Undergraduate Courses

All current offerings are below. This listing provides a snapshot of immediately available courses within this department and may not be complete. Course registration information can be found on the SIS website. To see a complete list of courses offered and their descriptions, visit the online course catalog.

Undergraduate coursework in French falls under two main areas that each provide necessary training for the major and minor in French.

  • The sequence in French Language (210 prefix) aims to bring students to advanced proficiency in reading, writing, understanding, and speaking French as well as an awareness of the history and sociology of the French language.
    • Students acquire fundamentals of spoken exchange and written composition and become familiar with the various registers of French, from streetwise slang to the highly codified discourses used in international relations, science, or medicine, among others.
    • The sequence culminates in the capstone course Eloquent French, required of French majors and minors.
    • Also featured are themed courses on the presence of French around the globe and on the sounds of the French language.
  • Courses in French Literary and Cultural Studies (212 prefix) focus on the interpretation and analysis of texts from a rich variety of genres and modes of writing in French (e.g., the novel, poetry, short fiction, autobiography, the essay, memoirs, digital writing).
    • Coursework in literary studies introduces students to techniques of close reading (explication de texte), linguistic analysis, historical and cultural contextualization, and theoretical questions about the nature, purposes, and history of literature and its institutions.
    • Courses in cultural studies push students to engage critically with a wide range of documents past and present, from speeches and illustrations to films, news clips, and current events, and to develop sensitivity to social and historical context. These courses present techniques for situated analysis in a French and Francophone context.
  • On occasion the French section offers special topics courses taught in English (211 prefix). These courses are also open to students with limited or no prior exposure to French.

Motivated students are encouraged to pursue study of another Romance language or of German. Students majoring in French who are interested in the Renaissance or Middle Ages are advised to acquire reading knowledge of Latin.

Majors and minors are encouraged to spend a semester at one of the JHU-approved study abroad programs, preferably during the spring of the junior year, both to perfect their command of the French language and to gain exposure to the methods and culture of research in the higher education system in the French-speaking world.

Column one has the course number and section. Other columns show the course title, days offered, instructor's name, room number, if the course is cross-referenced with another program, and a option to view additional course information in a pop-up window.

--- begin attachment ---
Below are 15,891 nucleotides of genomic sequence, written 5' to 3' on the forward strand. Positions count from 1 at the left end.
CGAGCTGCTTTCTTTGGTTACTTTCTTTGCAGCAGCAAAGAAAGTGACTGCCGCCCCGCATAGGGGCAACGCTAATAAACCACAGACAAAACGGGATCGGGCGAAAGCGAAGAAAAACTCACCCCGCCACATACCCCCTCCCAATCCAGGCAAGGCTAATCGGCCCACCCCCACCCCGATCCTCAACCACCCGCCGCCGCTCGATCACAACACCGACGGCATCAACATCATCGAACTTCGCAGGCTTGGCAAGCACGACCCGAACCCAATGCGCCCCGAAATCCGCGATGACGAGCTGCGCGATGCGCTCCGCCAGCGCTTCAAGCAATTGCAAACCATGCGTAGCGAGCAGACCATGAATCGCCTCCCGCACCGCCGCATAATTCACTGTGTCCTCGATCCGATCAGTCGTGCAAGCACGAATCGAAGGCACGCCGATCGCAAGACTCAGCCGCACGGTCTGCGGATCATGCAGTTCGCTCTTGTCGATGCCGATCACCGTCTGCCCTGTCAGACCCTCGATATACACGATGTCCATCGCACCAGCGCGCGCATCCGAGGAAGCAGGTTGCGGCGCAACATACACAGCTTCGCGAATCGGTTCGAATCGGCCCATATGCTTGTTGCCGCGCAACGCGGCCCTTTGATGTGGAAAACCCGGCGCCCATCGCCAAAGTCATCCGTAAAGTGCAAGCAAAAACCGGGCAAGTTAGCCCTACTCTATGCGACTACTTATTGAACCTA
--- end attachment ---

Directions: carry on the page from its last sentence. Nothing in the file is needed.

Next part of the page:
French Elements II
AS.210.102 (01)

The second semester of this intensive course for beginners provides students with the linguistic tools to read excerpts from a play (Antigone by Jean Anouilh), to polish a written autobiography, and to develop their oral skills. A variety of cultural materials help students acquire grammatical structures and expand their vocabulary. One class hour is offered online asynchronously on Tuesdays. May not be taken on a Satisfactory/Unsatisfactory basis. Pre-requisites: AS.210.101 or AS.210.103. New students must take the placement exam (http://www.advising.jhu.edu/placement_french.php) and contact the instructor: cguille1@jhu.edu.

  • Credits: 4.00
  • Level: Lower Level Undergraduate
  • Days/Times: MWF 9:00AM - 9:50AM
  • Instructor: Guillemard, Claude H, Staff
  • Room:  
  • Status: Open
  • Seats Available: 5/17
  • PosTag(s): n/a

French Elements II
AS.210.102 (02)

The second semester of this intensive course for beginners provides students with the linguistic tools to read excerpts from a play (Antigone by Jean Anouilh), to polish a written autobiography, and to develop their oral skills. A variety of cultural materials help students acquire grammatical structures and expand their vocabulary. One class hour is offered online asynchronously on Tuesdays. May not be taken on a Satisfactory/Unsatisfactory basis. Pre-requisites: AS.210.101 or AS.210.103. New students must take the placement exam (http://www.advising.jhu.edu/placement_french.php) and contact the instructor: cguille1@jhu.edu.

  • Credits: 4.00
  • Level: Lower Level Undergraduate
  • Days/Times: MWF 10:00AM - 10:50AM
  • Instructor: Guillemard, Claude H
  • Room:  
  • Status: Open
  • Seats Available: 3/17
  • PosTag(s): n/a

French Elements II
AS.210.102 (03)

The second semester of this intensive course for beginners provides students with the linguistic tools to read excerpts from a play (Antigone by Jean Anouilh), to polish a written autobiography, and to develop their oral skills. A variety of cultural materials help students acquire grammatical structures and expand their vocabulary. One class hour is offered online asynchronously on Tuesdays. May not be taken on a Satisfactory/Unsatisfactory basis. Pre-requisites: AS.210.101 or AS.210.103. New students must take the placement exam (http://www.advising.jhu.edu/placement_french.php) and contact the instructor: cguille1@jhu.edu.

  • Credits: 4.00
  • Level: Lower Level Undergraduate
  • Days/Times: MWF 11:00AM - 11:50AM
  • Instructor: Guillemard, Claude H
  • Room: Olin 305
  • Status: Open
  • Seats Available: 3/17
  • PosTag(s): n/a

French Elements II
AS.210.102 (04)

The second semester of this intensive course for beginners provides students with the linguistic tools to read excerpts from a play (Antigone by Jean Anouilh), to polish a written autobiography, and to develop their oral skills. A variety of cultural materials help students acquire grammatical structures and expand their vocabulary. One class hour is offered online asynchronously on Tuesdays. May not be taken on a Satisfactory/Unsatisfactory basis. Pre-requisites: AS.210.101 or AS.210.103. New students must take the placement exam (http://www.advising.jhu.edu/placement_french.php) and contact the instructor: cguille1@jhu.edu.